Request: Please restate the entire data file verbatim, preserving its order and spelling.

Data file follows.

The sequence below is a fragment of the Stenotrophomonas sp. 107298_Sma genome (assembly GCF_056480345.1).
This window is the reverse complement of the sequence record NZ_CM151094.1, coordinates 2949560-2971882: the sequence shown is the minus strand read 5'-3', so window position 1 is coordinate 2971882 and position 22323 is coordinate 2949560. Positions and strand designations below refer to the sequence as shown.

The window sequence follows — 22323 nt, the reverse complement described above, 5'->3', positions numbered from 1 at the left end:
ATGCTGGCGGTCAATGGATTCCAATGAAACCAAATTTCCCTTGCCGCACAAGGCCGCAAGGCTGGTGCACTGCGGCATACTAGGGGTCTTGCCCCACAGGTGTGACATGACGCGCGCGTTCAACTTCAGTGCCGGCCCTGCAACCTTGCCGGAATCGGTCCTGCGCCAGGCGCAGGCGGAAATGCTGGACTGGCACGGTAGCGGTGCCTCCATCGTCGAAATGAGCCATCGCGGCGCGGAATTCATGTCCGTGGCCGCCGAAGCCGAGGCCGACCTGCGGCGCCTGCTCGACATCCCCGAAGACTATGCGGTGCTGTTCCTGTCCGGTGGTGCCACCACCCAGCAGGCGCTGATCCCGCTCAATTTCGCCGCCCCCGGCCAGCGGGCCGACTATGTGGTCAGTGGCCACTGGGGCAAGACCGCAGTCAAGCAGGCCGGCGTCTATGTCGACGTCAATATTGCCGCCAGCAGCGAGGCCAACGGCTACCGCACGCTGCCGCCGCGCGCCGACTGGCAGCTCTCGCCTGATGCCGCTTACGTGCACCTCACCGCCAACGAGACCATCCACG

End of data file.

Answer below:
The sequence below is a fragment of the Stenotrophomonas sp. 107298_Sma genome (assembly GCF_056480345.1).
This window is the reverse complement of the sequence record NZ_CM151094.1, coordinates 2949560-2971882: the sequence shown is the minus strand read 5'-3', so window position 1 is coordinate 2971882 and position 22323 is coordinate 2949560. Positions and strand designations below refer to the sequence as shown.

The window sequence follows — 22323 nt, the reverse complement described above, 5'->3', positions numbered from 1 at the left end:
ATGCTGGCGGTCAATGGATTCCAATGAAACCAAATTTCCCTTGCCGCACAAGGCCGCAAGGCTGGTGCACTGCGGCATACTAGGGGTCTTGCCCCACAGGTGTGACATGACGCGCGCGTTCAACTTCAGTGCCGGCCCTGCAACCTTGCCGGAATCGGTCCTGCGCCAGGCGCAGGCGGAAATGCTGGACTGGCACGGTAGCGGTGCCTCCATCGTCGAAATGAGCCATCGCGGCGCGGAATTCATGTCCGTGGCCGCCGAAGCCGAGGCCGACCTGCGGCGCCTGCTCGACATCCCCGAAGACTATGCGGTGCTGTTCCTGTCCGGTGGTGCCACCACCCAGCAGGCGCTGATCCCGCTCAATTTCGCCGCCCCCGGCCAGCGGGCCGACTATGTGGTCAGTGGCCACTGGGGCAAGACCGCAGTCAAGCAGGCCGGCGTCTATGTCGACGTCAATATTGCCGCCAGCAGCGAGGCCAACGGCTACCGCACGCTGCCGCCGCGCGCCGACTGGCAGCTCTCGCCTGATGCCGCTTACGTGCACCTCACCGCCAACGAGACCATCCACG